It’s notoriously hard to measure the value of PR. You can look at the readership of a publication, the number of clicks on a website or shares on social media as a point of reference, but those numbers don’t get to the heart of what PR is for or what it can deliver. To understand whether your PR campaign is a success, you have to start with clear objectives which align with your business strategy.
The ultimate aim for most businesses is to grow their sales and although PR may work in some instances, it’s quite rare for a big leap in revenue to follow from press coverage. However, clarity over the nature of how that revenue growth will be achieved can demonstrate how PR contributes to the sales process. For example, if you’re looking to grow into new geographical markets, coverage in those areas will help raise awareness of your brand and give your sales team a head start when they introduce themselves. Similarly, if you’re introducing your product or service to a new industry segment, the coverage can help you build your name in this new market. PR coverage may not get a big deal signed, but it can help when you’re looking to get your foot in the door.
One of the challenges that many growing businesses face is that they can’t recruit fast enough to keep pace with the volume of work or the opportunities available. If you have plans for rapid expansion, some PR coverage about the company which demonstrates your values and the opportunities available within the organisation could help. PR can play a major role in making your company a desirable place to work. In addition, having control of the PR narrative also means you can attract people who will be the right cultural fit, which can ease further growing pains.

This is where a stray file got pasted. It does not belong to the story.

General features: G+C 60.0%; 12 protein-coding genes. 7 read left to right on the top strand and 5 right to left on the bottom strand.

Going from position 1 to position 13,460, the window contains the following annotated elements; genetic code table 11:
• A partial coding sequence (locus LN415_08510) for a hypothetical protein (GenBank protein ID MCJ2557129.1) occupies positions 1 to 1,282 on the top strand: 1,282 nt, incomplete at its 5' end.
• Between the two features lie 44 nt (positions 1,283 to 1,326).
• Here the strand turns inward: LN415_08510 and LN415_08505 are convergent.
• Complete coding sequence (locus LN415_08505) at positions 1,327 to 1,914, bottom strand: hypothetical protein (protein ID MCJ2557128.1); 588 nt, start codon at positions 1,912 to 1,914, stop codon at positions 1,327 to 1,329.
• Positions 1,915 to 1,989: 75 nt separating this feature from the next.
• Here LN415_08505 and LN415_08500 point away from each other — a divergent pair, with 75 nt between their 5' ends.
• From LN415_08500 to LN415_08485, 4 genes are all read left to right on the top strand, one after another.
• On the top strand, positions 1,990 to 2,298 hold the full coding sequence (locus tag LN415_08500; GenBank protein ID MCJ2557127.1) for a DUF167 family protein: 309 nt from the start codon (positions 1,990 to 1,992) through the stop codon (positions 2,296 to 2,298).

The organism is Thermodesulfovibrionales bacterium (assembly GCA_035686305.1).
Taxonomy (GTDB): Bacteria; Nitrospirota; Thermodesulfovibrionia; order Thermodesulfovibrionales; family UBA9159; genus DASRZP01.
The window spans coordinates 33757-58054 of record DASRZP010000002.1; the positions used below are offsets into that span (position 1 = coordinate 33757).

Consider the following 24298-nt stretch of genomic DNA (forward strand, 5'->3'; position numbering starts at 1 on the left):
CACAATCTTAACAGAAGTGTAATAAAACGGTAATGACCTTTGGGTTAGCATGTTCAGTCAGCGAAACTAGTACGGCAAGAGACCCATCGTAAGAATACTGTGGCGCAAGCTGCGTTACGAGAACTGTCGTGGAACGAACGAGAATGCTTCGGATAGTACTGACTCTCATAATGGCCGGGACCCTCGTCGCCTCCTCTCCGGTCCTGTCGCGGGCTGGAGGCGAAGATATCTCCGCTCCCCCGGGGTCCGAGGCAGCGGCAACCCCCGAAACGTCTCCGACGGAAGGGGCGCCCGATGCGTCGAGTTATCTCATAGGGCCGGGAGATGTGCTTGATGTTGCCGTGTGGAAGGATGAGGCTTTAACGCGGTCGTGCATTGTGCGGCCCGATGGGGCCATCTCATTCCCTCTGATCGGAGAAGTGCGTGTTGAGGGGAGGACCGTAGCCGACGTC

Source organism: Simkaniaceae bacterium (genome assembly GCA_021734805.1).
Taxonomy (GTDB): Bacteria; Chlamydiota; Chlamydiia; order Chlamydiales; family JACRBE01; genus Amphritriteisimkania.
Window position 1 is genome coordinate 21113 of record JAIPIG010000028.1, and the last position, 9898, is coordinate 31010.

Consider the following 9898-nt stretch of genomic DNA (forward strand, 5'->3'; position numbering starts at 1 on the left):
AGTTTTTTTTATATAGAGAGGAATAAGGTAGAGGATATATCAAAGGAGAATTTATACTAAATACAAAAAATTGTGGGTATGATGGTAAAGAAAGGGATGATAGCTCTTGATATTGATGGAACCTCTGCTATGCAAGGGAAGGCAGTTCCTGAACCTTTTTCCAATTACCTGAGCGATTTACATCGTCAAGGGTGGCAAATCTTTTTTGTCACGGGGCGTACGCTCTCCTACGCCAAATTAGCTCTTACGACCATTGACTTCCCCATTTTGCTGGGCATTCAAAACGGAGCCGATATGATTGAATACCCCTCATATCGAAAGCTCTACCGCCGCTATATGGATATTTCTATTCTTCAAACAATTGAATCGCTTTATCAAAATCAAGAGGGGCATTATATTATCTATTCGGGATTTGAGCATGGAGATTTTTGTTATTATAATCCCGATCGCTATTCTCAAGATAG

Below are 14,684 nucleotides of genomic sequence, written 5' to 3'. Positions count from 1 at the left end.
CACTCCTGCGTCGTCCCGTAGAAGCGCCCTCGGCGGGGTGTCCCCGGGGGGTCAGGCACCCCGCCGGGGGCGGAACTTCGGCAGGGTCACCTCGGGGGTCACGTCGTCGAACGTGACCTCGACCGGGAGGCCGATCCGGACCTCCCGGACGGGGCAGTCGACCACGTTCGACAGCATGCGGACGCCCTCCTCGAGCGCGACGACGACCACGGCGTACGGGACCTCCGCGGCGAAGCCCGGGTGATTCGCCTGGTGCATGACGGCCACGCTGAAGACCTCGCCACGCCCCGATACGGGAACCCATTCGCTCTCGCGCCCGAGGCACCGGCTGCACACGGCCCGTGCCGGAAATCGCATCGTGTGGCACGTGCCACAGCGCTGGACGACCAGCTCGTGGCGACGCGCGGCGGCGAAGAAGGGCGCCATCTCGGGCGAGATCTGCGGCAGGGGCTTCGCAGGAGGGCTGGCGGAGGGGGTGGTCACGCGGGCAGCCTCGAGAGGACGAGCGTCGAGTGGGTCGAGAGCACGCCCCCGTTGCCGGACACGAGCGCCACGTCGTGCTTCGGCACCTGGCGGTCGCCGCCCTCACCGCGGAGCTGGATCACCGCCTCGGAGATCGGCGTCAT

If your business strategy aims to position the company as an industry expert, the PR channel can be a great way to demonstrate your knowledge. Many publications welcome insider comment on key issues and contributions to special issues and features on specific topics. You can also demonstrate your expertise and innovation through case studies – and these can also be a great way to build strong relationships with clients as you can both benefit from the positive press coverage.
Begin at the beginning
Whatever your business objectives are, it’s important to start there and align those goals to any future PR plans. This will help you get the best value from your PR investment and also allow for a more strategic and considered approach which is likely to reap rewards further along the sales funnel. Once you’re clear on your own objectives, think about your target market and what they want to hear – and remember to think about whether this news is relevant for an outside audience, rather than just from your own perspective.
If you’re not sure where to start, we’d be happy to help. We have both journalism training (NCTJ) and many hundreds of column inches of PR under our belts. If you want to increase your exposure, find an angle, pitch your story and source opportunities to quote on industry articles, we’ll be happy to work with you on your PR plans. Contact us to learn more.